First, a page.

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NCJRS Abstract

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NCJ Number: 74768 Find in a Library
Title: Corrections in Asia (From UNAFEI-Resource Material Series, Number 17, 1980, P 117-133, Yoshio Suzuki, ed. - See NCJ-74759)
Author(s): W Clifford
Date Published: 1980
Page Count: 17
Format: Document
Language: English
Country: United Nations
Annotation: This article examines the failure of Western correctional reforms and philosophies to take root in Asia, problems in past penal policies of the West and Asia, Eastern and Western approaches to crime and the importance of traditional Asian social structure in restraining crime.
Abstract: Differences in current Western and Asian correctional outlooks are not explainable in terms of a time lag, intellectual insensitivity, the poverty of Asian countries, or a lack of understanding of the deeper issues involved. Four basic reasons are to explain the failure of Western changes in corrections policies to be passed to the East. Eastern societies lack pressure groups lobbying for changes in corrections policies. In addition, unlike the West, Asian societies do not believe that prison rehabilitation policies have failed. Moreover, Eastern societies have not experienced fragmentation in their moral consensus. Furthermore, Eastern cultures have an emphasis upon obligations, as opposed to individual rights. The heritage of disreputable penal practices shared by both Eastern and Western societies is reviewed to show that Western colonialist claims of moral superiority are unfounded. The adoption of Western court systems by Asian peoples, who had their own traditional local community mechanisms for controlling crime, was a mistake. Also, the acceptance by Asian countries of Western technical and material assistance for combatting adult and juvenile crime actually led to the creation of problems that the program of assistance was supposed to solve. The differing Western and Eastern approaches to crime have resulted in the failure of Western psychiatric treatment programs within Asian correctional systems. The importance of socially integrated communities that exert pressure on their members to conform is emphasized as essential for controlling crime. The need for community support of law enforcement advocated in Western societies is ascribed to the loss of integrated communities in Western countries. It is concluded that Asian societies must find ways of modernizing without sacrificing traditional community values in order to prevent the growth of crime and correctional institutions. Fourteen references are provided.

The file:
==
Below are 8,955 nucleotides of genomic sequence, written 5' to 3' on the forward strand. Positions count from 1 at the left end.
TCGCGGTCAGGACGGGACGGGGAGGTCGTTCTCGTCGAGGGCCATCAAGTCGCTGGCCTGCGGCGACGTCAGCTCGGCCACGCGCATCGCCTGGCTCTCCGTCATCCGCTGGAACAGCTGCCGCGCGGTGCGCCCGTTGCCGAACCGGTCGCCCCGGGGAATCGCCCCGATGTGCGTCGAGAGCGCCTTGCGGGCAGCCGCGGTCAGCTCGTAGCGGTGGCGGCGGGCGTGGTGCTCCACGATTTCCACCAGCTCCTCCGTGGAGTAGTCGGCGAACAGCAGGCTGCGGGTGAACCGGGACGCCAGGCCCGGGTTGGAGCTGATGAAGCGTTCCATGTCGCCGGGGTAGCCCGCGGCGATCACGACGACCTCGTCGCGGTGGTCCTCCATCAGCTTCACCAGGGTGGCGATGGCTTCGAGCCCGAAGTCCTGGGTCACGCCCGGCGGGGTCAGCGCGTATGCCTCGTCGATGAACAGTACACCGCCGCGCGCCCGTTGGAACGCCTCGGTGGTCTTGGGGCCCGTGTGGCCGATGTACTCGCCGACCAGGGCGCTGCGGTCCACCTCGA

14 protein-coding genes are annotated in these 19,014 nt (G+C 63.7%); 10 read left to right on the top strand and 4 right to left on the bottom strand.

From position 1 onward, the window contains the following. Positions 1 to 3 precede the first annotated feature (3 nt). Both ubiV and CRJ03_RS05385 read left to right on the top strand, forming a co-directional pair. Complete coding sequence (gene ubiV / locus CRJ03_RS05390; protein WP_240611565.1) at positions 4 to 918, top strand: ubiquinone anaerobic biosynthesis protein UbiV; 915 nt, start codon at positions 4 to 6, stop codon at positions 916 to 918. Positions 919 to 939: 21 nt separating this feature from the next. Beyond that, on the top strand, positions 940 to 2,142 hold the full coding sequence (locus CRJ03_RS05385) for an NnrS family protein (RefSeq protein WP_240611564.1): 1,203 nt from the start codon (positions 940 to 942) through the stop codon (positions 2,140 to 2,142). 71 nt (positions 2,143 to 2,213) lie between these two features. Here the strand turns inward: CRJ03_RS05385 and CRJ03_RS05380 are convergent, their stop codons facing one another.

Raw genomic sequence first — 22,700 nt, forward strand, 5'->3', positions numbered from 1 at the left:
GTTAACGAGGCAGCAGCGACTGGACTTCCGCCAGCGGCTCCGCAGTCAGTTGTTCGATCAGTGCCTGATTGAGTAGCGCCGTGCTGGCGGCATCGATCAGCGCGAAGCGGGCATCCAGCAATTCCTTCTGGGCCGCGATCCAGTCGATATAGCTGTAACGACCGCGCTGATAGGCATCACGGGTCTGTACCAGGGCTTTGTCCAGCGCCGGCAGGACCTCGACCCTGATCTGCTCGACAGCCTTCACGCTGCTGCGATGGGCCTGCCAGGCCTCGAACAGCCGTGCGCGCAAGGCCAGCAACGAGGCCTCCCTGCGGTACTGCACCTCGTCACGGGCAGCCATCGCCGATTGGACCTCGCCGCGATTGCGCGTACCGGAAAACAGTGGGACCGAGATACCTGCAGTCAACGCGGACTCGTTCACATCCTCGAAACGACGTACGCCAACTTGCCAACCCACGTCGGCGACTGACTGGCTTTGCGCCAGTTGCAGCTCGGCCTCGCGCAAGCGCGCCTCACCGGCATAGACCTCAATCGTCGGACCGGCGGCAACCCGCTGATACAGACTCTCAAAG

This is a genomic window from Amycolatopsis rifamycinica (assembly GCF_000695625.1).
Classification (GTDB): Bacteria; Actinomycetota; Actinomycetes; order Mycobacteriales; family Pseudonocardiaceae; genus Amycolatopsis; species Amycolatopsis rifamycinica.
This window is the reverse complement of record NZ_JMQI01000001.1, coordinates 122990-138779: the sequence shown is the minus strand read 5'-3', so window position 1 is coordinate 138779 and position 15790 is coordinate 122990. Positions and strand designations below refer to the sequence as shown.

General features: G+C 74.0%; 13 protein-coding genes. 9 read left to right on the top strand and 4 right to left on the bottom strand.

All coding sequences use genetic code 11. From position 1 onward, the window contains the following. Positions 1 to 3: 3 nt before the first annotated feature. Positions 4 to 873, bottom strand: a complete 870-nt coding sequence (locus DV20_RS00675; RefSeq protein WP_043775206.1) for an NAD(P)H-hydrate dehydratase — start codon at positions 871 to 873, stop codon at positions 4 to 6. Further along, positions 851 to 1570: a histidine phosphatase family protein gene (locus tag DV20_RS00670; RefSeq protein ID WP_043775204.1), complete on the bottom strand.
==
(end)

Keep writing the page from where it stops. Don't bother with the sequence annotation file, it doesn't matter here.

Index Term(s): Asia; Comparative analysis; Comparative criminology; Correctional reform; Corrections in foreign countries; Cultural influences
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